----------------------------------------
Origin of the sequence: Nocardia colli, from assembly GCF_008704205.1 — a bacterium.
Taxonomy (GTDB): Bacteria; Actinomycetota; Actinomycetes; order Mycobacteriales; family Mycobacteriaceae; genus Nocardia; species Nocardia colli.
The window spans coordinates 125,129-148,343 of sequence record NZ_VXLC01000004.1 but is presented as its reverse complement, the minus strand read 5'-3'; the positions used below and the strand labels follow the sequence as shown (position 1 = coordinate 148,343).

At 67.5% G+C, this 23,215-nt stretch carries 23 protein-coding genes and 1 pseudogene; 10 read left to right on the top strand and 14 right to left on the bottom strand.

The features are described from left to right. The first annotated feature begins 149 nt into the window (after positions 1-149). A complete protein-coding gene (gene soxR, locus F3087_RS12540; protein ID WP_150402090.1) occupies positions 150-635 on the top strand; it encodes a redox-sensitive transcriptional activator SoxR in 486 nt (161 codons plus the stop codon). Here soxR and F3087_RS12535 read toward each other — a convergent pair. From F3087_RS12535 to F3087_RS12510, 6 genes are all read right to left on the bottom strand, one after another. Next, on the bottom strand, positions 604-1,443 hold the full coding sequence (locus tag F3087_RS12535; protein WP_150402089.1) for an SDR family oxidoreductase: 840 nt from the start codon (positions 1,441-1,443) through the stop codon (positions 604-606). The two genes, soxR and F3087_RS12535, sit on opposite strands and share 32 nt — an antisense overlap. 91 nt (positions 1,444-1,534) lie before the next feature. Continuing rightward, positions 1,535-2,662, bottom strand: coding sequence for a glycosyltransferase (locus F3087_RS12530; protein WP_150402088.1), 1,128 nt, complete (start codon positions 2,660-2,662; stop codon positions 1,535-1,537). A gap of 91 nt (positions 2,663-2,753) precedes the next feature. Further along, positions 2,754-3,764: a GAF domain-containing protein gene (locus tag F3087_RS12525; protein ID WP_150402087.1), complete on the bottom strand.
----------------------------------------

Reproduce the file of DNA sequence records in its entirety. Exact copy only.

Origin of the sequence: Nocardia colli, from assembly GCF_008704205.1 — a bacterium.
Taxonomy (GTDB): Bacteria; Actinomycetota; Actinomycetes; order Mycobacteriales; family Mycobacteriaceae; genus Nocardia; species Nocardia colli.
The window spans coordinates 125,129-148,343 of sequence record NZ_VXLC01000004.1 but is presented as its reverse complement, the minus strand read 5'-3'; the positions used below and the strand labels follow the sequence as shown (position 1 = coordinate 148,343).

At 67.5% G+C, this 23,215-nt stretch carries 23 protein-coding genes and 1 pseudogene; 10 read left to right on the top strand and 14 right to left on the bottom strand.

The features are described from left to right. The first annotated feature begins 149 nt into the window (after positions 1-149). A complete protein-coding gene (gene soxR, locus F3087_RS12540; protein ID WP_150402090.1) occupies positions 150-635 on the top strand; it encodes a redox-sensitive transcriptional activator SoxR in 486 nt (161 codons plus the stop codon). Here soxR and F3087_RS12535 read toward each other — a convergent pair. From F3087_RS12535 to F3087_RS12510, 6 genes are all read right to left on the bottom strand, one after another. Next, on the bottom strand, positions 604-1,443 hold the full coding sequence (locus tag F3087_RS12535; protein WP_150402089.1) for an SDR family oxidoreductase: 840 nt from the start codon (positions 1,441-1,443) through the stop codon (positions 604-606). The two genes, soxR and F3087_RS12535, sit on opposite strands and share 32 nt — an antisense overlap. 91 nt (positions 1,444-1,534) lie before the next feature. Continuing rightward, positions 1,535-2,662, bottom strand: coding sequence for a glycosyltransferase (locus F3087_RS12530; protein WP_150402088.1), 1,128 nt, complete (start codon positions 2,660-2,662; stop codon positions 1,535-1,537). A gap of 91 nt (positions 2,663-2,753) precedes the next feature. Further along, positions 2,754-3,764: a GAF domain-containing protein gene (locus tag F3087_RS12525; protein ID WP_150402087.1), complete on the bottom strand.